This morning a divided panel of the U.S. Court of Appeals for the Sixth Circuit issued a nationwide stay against the enforcement of a regulation issued by the Environmental Protection Agency (EPA) and the U.S. Army Corps of Engineers defining the scope of the “waters of the United States” subject to federal regulatory jurisdiction under the Clean Water Act (CWA). This rule — the so-called WOTUS rule — represents the EPA and Army Corps’ effort to clarify the scope of federal regulatory jurisdiction in light of Supreme Court decisions in 2001 and 2006 concluding that the agencies had adopted an unduly broad interpretation of the scope of their authority. Numerous challenges against the WOTUS rule are pending in courts around the country, including one in North Dakota I covered here.

A particularly interesting aspect of the court’s decision is that there is some question as to whether the court of appeals has jurisdiction to consider a challenge to the rule under the CWA. Specifically, there is a question whether, under the terms of the CWA, challenges to the rule are to be brought in district or circuit courts. Other courts considering WOTUS rule challenges have split on this question. Also interesting is that those parties seeking a stay — those opposing the rule — are also those who are arguing that the challenges should be heard in district courts, and that Sixth Circuit lacks jurisdiction to hear the initial challenge.

On the merits, the majority concluded that the opponents of the WOTUS rule have shown a sufficient likelihood of prevailing in their challenge to justify the stay. Judge McKeague, joined by Judge Griffin, wrote for the court:

[W]e conclude that petitioners have demonstrated a substantial possibility of success on the merits of their claims. Petitioners first claim that the Rule’s treatment of tributaries, “adjacent waters,” and waters having a “significant nexus” to navigable waters is at odds with the Supreme Court’s ruling in Rapanos, where the Court vacated the Sixth Circuit’s upholding of wetlands regulation by the Army Corps of Engineers. Even assuming, for present purposes, as the parties do, that Justice Kennedy’s opinion in Rapanos represents the best instruction on the permissible parameters of “waters of the United States” as used in the Clean Water Act,it is far from clear that the new Rule’s distance limitations are harmonious with the instruction.

Moreover, the rulemaking process by which the distance limitations were adopted is facially suspect. Petitioners contend the proposed rule that was published, on which interested persons were invited to comment, did not include any proposed distance limitations in its use of terms like “adjacent waters” and significant nexus.” Consequently, petitioners contend, the Final Rule cannot be considered a “logical outgrowth” of the rule proposed, as required to satisfy the notice-and-comment requirements of the APA, 5 U.S.C. § 553. See Long Island Care at Home, Ltd. v. Coke, 551 U.S. 158, 174 (2007). As a further consequence of this defect, petitioners contend, the record compiled by respondents is devoid of specific scientific support for the distance limitations that were included in the Final Rule. They contend the Rule is therefore not the product of reasoned decision-making and is vulnerable to attack as impermissibly “arbitrary or capricious” under the APA, 5 U.S.C. § 706(2).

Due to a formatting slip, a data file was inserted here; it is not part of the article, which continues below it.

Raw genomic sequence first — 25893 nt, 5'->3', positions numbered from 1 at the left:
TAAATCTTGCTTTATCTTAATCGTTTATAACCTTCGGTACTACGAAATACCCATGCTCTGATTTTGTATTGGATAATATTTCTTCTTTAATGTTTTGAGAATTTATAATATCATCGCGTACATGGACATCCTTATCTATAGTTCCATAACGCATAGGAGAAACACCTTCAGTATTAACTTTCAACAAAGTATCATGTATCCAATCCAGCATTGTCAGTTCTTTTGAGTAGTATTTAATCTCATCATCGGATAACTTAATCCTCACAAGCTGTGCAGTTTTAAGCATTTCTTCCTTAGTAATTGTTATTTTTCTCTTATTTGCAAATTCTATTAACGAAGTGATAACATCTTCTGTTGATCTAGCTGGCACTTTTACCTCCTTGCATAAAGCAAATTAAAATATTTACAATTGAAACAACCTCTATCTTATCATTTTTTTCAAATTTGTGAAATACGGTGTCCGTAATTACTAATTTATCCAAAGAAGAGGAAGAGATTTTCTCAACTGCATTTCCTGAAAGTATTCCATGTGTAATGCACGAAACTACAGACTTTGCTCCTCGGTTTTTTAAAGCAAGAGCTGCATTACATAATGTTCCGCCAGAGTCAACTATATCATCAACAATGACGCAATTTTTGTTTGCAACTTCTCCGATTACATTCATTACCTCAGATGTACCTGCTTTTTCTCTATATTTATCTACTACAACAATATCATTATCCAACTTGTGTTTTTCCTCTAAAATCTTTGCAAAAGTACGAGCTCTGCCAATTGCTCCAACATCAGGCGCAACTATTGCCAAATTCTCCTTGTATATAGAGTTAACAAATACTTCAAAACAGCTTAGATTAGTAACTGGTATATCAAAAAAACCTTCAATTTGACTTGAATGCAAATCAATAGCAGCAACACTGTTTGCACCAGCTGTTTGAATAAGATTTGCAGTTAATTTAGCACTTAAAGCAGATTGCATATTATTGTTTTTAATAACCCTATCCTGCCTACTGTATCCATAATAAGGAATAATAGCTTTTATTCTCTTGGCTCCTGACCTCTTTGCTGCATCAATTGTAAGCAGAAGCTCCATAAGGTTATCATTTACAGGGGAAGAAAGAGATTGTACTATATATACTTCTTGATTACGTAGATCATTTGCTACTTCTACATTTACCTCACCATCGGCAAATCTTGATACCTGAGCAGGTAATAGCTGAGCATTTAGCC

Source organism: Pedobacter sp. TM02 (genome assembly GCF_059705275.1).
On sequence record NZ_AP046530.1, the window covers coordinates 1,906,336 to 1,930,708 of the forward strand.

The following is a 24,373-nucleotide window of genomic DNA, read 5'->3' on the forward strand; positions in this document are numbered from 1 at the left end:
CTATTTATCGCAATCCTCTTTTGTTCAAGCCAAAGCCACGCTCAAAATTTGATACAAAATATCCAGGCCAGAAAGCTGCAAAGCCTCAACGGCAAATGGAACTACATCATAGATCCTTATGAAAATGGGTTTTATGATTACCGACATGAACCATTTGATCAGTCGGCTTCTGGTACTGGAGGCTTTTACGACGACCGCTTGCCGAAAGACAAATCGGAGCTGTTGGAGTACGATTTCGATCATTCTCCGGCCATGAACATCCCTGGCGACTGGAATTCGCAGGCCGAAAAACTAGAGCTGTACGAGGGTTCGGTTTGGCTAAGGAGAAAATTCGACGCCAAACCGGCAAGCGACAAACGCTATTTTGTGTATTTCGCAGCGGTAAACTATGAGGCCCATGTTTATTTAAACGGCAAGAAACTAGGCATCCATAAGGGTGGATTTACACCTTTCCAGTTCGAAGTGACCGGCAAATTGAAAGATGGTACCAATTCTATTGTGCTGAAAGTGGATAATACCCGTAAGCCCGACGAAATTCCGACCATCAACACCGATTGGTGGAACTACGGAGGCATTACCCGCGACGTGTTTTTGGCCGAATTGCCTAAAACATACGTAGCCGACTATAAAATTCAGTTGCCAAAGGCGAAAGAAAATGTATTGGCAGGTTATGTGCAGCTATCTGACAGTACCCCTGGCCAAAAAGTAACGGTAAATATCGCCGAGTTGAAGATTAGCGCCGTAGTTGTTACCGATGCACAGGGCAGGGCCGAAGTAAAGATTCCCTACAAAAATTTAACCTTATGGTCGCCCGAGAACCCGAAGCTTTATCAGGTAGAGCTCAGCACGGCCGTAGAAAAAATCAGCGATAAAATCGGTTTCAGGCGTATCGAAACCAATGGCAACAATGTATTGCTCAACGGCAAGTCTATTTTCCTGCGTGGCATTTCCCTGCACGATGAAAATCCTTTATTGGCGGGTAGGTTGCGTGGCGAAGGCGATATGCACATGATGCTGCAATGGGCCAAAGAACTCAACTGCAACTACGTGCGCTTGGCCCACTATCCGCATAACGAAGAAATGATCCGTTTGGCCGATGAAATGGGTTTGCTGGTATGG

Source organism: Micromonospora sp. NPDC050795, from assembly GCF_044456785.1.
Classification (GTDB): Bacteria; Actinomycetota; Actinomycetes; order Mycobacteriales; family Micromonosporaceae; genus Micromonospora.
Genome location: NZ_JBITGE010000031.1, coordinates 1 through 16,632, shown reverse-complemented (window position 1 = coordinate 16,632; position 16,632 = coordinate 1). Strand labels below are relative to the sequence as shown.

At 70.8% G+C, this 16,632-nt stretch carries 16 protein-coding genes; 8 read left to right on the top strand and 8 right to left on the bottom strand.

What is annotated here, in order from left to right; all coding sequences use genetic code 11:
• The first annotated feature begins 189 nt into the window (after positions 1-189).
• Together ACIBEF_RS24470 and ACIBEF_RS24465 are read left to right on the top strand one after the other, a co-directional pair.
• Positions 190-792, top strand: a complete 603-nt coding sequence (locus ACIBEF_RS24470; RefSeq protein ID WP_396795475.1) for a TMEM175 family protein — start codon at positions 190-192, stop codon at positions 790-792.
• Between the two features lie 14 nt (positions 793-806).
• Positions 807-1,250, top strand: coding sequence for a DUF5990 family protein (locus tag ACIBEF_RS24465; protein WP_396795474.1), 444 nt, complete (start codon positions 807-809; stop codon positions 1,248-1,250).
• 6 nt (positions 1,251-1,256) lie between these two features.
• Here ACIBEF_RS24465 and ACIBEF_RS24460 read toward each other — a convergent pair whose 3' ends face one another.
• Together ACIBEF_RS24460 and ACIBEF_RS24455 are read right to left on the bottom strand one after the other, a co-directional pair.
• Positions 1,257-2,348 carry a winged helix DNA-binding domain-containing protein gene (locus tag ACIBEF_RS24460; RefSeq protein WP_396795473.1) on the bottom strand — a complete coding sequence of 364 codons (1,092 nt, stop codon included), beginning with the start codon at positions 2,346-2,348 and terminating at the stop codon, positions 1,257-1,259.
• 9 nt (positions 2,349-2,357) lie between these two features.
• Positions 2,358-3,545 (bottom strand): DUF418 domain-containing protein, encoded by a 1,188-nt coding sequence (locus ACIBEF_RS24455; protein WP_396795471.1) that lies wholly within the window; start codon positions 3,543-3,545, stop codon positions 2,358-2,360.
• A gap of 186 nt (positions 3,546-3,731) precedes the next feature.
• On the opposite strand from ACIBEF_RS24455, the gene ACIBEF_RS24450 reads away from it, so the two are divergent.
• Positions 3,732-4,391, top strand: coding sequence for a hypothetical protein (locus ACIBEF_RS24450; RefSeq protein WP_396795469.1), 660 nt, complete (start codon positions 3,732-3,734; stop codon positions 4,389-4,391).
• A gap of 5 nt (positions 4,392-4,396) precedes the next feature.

The majority also concluded that there were good reasons to maintain the status quo pending the resolution of challenges to the rule.

What is of greater concern to us, in balancing the harms, is the burden—potentially visited nationwide on governmental bodies, state and federal, as well as private parties—and the impact on the public in general, implicated by the Rule’s effective redrawing of jurisdictional lines over certain of the nation’s waters. Given that the definitions of “navigable waters” and “waters of the United States” have been clouded by uncertainty, in spite of (or exacerbated by) a series of Supreme Court decisions over the last thirty years, we appreciate the need for the new Rule. See Rapanos, 547 U.S. 715; Solid Waste Agency of N. Cook Cty. v. U.S. Army Corps of Engineers, 531 U.S. 159 (2001); United States v. Riverside Bayview Homes, Inc., 474 U.S. 121 (1985). In one sense, the clarification that the new Rule strives to achieve is long overdue. We also accept that respondent agencies have conscientiously endeavored, within their technical expertise and experience, and based on reliable peer-reviewed science, to promulgate new standards to protect water quality that conform to the Supreme Court’s guidance. Yet, the sheer breadth of the ripple effects caused by the Rule’s definitional changes counsels strongly in favor of maintaining the status quo for the time being.

The court also noted that (as discussed here), the rule has already been stayed in 13 states. A nationwide stay serves the additional purpose of maintaining nationwide uniformity while the litigation proceeds.

Judge Keith dissented from the court’s opinion on the grounds that the court should not issue a stay against the rule until it determines that it has jurisdiction under the CWA to review the rule. In response, the majority argued that it has the discretionary power to issue a stay pending the resolution of the jurisdictional question, and that briefing on that matter is underway.